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Despite being cooped up at home to stay safe during the outbreak of the novel coronavirus, students and teachers across the country can keep themselves busy with classes online.

“I was so pleased when I received our school’s notice on Jan 24 that the winter holiday for us would be extended,” said Ren Wenru, an 18-year-old high school student in Taiyuan, Shanxi province. “Because, you know, we don’t have to get up early in the morning.”

Students like her are under great pressure as they prepare to take the country’s college entrance examinations in June. Normally, she gets up at 6:30 am and spends 10 minutes walking to Taiyuan No 12 Middle School.

“After the excitement, I realized how boring it was to be locked at home and it would be a great problem for us if the new school term starts later, because less time will be left for us to prepare for the final exams,” Ren said.

The worry was eased a few days later with another school notice that the new semester would start as planned on Jan 31, but would be online.

“I can get up each day, but not as early, and still can attend normal classes,” she said, welcoming the arrangement.

According to Liu Xiaoqin, Ren’s math teacher, there will be four classes each day from 8 am to 6:30 pm, including teaching lessons and tutoring classes.

“At first I was worried the online classes may not be as effective as face-to-face lessons at school, but I was wrong. Students are more active in communicating with teachers, especially those shy ones as the teacher cannot see them online,” Liu said.

Yin Jun, deputy head of the Bureau of Education in Taiyuan, said, “It’s not students watching online teaching videos, but realtime with interactions like asking and answering questions.” He added that the online classes are arranged according to the same class schedules as at school.

According to the bureau, all high school students in Taiyuan started online classes on Feb 1, while students in middle schools and primary schools will attend such classes starting Feb 10. More than 500,000 students in the city can access online classes, Yin said.

According to DingTalk, a platform that schools in Taiyuan are using for online classes, more than 5 million students from over 10,000 schools across the country, including those in the provinces of Guangdong, Jiangsu, Henan and Hubei-the epicenter of the novel coronavirus outbreak-will start online classes in the near future.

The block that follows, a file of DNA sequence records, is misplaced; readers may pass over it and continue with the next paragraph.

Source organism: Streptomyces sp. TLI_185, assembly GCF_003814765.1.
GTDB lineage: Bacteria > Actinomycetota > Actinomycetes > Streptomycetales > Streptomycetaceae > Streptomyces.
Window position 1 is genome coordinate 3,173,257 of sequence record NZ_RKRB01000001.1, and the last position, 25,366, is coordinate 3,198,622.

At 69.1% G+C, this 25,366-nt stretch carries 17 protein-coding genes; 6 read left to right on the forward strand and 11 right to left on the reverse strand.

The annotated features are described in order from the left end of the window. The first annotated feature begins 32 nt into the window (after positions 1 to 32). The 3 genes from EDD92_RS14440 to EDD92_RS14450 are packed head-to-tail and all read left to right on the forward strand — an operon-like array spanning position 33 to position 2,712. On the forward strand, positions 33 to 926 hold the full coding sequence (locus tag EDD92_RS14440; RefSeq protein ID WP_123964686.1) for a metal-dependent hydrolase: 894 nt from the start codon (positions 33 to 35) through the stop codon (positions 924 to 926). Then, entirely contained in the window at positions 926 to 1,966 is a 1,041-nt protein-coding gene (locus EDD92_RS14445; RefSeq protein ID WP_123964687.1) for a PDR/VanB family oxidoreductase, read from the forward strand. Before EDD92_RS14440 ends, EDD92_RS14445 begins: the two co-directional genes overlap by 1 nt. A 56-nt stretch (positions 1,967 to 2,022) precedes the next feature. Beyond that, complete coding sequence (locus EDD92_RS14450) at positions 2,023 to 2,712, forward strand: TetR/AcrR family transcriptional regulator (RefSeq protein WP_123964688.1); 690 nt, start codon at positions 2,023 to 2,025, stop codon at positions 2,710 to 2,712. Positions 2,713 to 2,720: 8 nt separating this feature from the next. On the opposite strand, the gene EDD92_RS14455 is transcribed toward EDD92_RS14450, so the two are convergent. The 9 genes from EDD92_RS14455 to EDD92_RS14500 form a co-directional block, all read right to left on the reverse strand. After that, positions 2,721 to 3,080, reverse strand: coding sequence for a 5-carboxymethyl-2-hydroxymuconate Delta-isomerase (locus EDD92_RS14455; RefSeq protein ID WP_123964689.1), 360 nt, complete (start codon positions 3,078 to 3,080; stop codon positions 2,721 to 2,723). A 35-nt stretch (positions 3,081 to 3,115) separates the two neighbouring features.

In addition to the online classes, students and teachers across the country are using a variety of ways to learn at and teach from home, as encouraged and demanded by the nation’s top education organ.

According to the Ministry of Education, this spring semester will be delayed to help prevent the virus spreading at schools. But the ministry demanded nonstop teaching and learning and encouraged various online learning methods.

Li Haochen, a 15-year-old middle school student in Kunming, Yunnan province, chose some video materials for math and English from the internet and started self study in the past few days.

“Many organizations have rolled out free teaching materials over the past few days since the start of the new semester was postponed, which is very convenient for learning at home,” said the student’s mother, Li Yingqing.

Students in Tianjin and Harbin in Heilongjiang province can watch classes on certain TV programs that will air recorded video classes or live classes during the postponed holiday.

According to the ministry, in rural areas where the internet signal is not good enough for online classes, it has required educational TV programs to broadcast classes or learning videos so that students in the regions can study at home.

Li Yingqing in Kunming, Yang Cheng in Tianjin and Zhou Huiying in Harbin contributed to this story.

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